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The Large-Scale Modulation of Subtropical Cyclogenesis in the Central and Eastern Pacific Ocean

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  • 1 Department of Atmospheric and Oceanic Sciences, University of Wisconsin—Madison, Madison, Wisconsin
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Abstract

An analysis of the composite large-scale circulation associated with periods of enhanced (active) or diminished (inactive) cyclogenesis in the subtropical central and eastern Pacific Ocean is presented. Composites were constructed using surface and tropospheric analyses from the ECMWF Tropical Ocean Global Atmosphere (TOGA) dataset for 10 Northern Hemisphere cool seasons (1986–96). Active periods of subtropical cyclogenesis were defined to be periods in which two or more cyclones developed in close succession to each other, while inactive periods were defined to be periods of at least 10-days duration during which no cyclones with a subtropical origin were present in the Pacific basin.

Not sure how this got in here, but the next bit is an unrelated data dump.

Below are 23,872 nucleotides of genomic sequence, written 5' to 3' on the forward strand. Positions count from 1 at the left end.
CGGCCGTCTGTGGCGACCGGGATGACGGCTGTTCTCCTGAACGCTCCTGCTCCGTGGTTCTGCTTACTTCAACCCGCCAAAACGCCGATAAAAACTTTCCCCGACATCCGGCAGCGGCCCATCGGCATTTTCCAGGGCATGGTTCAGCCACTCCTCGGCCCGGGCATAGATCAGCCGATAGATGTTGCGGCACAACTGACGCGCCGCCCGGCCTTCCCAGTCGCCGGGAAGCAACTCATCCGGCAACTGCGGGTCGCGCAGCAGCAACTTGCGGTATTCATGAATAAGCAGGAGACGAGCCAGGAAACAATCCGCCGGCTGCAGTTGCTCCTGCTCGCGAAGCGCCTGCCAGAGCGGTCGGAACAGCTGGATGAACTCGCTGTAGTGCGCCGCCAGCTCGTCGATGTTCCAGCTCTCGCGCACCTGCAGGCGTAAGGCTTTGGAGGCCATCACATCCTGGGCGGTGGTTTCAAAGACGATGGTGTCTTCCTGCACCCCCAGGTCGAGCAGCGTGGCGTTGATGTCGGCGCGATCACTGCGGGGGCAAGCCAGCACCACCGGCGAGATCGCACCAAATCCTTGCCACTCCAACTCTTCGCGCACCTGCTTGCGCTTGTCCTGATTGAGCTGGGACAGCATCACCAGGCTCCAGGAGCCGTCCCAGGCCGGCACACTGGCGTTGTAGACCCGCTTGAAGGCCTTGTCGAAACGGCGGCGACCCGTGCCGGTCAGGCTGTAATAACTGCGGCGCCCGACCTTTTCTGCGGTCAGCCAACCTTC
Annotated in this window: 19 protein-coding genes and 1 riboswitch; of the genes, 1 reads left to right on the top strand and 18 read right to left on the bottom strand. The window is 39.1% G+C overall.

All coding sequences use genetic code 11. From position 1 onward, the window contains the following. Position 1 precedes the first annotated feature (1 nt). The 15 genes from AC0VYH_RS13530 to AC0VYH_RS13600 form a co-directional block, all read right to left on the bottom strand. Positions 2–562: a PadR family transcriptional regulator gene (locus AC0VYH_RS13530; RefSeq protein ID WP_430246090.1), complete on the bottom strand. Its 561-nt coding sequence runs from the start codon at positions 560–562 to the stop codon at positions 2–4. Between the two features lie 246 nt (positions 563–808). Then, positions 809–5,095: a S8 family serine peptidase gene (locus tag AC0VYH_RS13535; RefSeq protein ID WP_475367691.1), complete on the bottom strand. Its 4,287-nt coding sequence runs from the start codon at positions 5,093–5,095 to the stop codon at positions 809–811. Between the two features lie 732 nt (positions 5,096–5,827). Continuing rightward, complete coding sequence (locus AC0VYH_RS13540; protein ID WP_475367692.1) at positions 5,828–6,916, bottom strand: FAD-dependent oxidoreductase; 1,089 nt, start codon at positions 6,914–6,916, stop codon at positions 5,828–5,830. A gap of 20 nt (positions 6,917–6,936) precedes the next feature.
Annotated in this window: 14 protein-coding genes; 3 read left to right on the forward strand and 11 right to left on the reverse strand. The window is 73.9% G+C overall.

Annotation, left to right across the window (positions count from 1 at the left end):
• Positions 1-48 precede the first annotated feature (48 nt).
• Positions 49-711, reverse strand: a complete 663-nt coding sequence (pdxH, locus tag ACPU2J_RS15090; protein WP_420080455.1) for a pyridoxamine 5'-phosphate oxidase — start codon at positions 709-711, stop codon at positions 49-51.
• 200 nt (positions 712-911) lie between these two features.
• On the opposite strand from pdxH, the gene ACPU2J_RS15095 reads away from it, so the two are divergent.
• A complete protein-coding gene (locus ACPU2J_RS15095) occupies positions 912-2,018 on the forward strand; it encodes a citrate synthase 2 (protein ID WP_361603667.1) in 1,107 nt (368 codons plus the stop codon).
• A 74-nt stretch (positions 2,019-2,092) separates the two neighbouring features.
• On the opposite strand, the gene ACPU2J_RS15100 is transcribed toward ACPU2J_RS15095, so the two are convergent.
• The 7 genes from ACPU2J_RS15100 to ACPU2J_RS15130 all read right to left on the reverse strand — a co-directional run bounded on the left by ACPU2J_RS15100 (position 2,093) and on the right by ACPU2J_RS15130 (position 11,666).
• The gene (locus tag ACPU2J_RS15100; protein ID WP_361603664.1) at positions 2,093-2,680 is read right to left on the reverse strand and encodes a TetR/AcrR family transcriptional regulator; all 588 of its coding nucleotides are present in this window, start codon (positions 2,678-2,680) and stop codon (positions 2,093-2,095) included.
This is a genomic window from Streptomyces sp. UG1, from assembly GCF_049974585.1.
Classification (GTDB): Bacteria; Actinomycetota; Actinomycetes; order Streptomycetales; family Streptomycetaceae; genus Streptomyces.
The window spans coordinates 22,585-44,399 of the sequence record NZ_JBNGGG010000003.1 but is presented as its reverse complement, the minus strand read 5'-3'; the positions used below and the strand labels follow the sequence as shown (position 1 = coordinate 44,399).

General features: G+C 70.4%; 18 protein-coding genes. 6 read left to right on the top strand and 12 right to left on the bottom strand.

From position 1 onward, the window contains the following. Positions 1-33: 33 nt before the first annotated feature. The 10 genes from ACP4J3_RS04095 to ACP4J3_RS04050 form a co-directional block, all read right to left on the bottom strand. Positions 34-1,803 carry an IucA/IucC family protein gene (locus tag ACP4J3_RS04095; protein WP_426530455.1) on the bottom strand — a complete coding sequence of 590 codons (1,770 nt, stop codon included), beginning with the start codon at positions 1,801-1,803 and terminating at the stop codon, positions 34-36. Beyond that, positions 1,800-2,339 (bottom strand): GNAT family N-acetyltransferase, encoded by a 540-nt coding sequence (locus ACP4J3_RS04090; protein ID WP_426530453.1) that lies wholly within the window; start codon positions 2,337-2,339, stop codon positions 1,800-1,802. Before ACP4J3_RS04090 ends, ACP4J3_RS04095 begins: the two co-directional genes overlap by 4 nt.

The analysis revealed that the occurrence of subtropical cyclones in the central and eastern Pacific Ocean is strongly linked to the strength and location of the Asian jet, with active periods characterized by a weaker, zonally retracted Asian jet while inactive periods are characterized by a stronger, zonally elongated Asian jet. Consideration of the stationary wavenumber, Ks, showed that the strong, zonally elongated jet characterizing inactive periods produced a continuous waveguide across the Pacific basin that severely limited the equatorward propagation of upper-level cyclones into the subtropical Pacific. However, the zonally retracted jet during active periods was associated with a poorly organized, or “leakier,” waveguide across the Pacific, which produced a decidedly more favorable situation for the equatorward propagation of upper-level cyclones leaving the exit region of the Asian jet.